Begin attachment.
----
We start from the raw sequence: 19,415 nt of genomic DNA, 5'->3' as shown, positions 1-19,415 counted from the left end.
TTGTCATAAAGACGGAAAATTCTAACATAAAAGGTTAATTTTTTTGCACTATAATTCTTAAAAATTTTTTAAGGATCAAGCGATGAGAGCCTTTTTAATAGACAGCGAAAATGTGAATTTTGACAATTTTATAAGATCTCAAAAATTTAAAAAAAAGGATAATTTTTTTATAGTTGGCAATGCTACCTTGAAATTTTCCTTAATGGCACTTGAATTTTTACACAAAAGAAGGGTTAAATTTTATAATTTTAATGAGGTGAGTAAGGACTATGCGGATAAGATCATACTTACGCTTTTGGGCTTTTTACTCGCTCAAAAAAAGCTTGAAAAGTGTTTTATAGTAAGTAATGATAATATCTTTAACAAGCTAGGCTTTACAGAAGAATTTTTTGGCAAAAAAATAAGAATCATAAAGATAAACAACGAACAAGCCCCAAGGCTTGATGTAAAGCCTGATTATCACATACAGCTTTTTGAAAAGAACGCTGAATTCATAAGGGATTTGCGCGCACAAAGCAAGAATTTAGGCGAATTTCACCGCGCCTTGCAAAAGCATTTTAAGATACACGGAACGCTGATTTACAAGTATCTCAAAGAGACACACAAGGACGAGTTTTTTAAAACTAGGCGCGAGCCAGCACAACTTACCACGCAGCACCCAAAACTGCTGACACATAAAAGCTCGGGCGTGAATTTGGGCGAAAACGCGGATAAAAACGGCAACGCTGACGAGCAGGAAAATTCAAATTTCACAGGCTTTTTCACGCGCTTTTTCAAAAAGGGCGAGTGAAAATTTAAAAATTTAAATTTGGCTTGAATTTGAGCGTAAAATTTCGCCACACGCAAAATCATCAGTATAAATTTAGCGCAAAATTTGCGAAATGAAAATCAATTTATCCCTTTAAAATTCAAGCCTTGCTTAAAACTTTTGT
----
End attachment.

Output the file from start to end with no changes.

We start from the raw sequence: 19,415 nt of genomic DNA, 5'->3' as shown, positions 1-19,415 counted from the left end.
TTGTCATAAAGACGGAAAATTCTAACATAAAAGGTTAATTTTTTTGCACTATAATTCTTAAAAATTTTTTAAGGATCAAGCGATGAGAGCCTTTTTAATAGACAGCGAAAATGTGAATTTTGACAATTTTATAAGATCTCAAAAATTTAAAAAAAAGGATAATTTTTTTATAGTTGGCAATGCTACCTTGAAATTTTCCTTAATGGCACTTGAATTTTTACACAAAAGAAGGGTTAAATTTTATAATTTTAATGAGGTGAGTAAGGACTATGCGGATAAGATCATACTTACGCTTTTGGGCTTTTTACTCGCTCAAAAAAAGCTTGAAAAGTGTTTTATAGTAAGTAATGATAATATCTTTAACAAGCTAGGCTTTACAGAAGAATTTTTTGGCAAAAAAATAAGAATCATAAAGATAAACAACGAACAAGCCCCAAGGCTTGATGTAAAGCCTGATTATCACATACAGCTTTTTGAAAAGAACGCTGAATTCATAAGGGATTTGCGCGCACAAAGCAAGAATTTAGGCGAATTTCACCGCGCCTTGCAAAAGCATTTTAAGATACACGGAACGCTGATTTACAAGTATCTCAAAGAGACACACAAGGACGAGTTTTTTAAAACTAGGCGCGAGCCAGCACAACTTACCACGCAGCACCCAAAACTGCTGACACATAAAAGCTCGGGCGTGAATTTGGGCGAAAACGCGGATAAAAACGGCAACGCTGACGAGCAGGAAAATTCAAATTTCACAGGCTTTTTCACGCGCTTTTTCAAAAAGGGCGAGTGAAAATTTAAAAATTTAAATTTGGCTTGAATTTGAGCGTAAAATTTCGCCACACGCAAAATCATCAGTATAAATTTAGCGCAAAATTTGCGAAATGAAAATCAATTTATCCCTTTAAAATTCAAGCCTTGCTTAAAACTTTTGT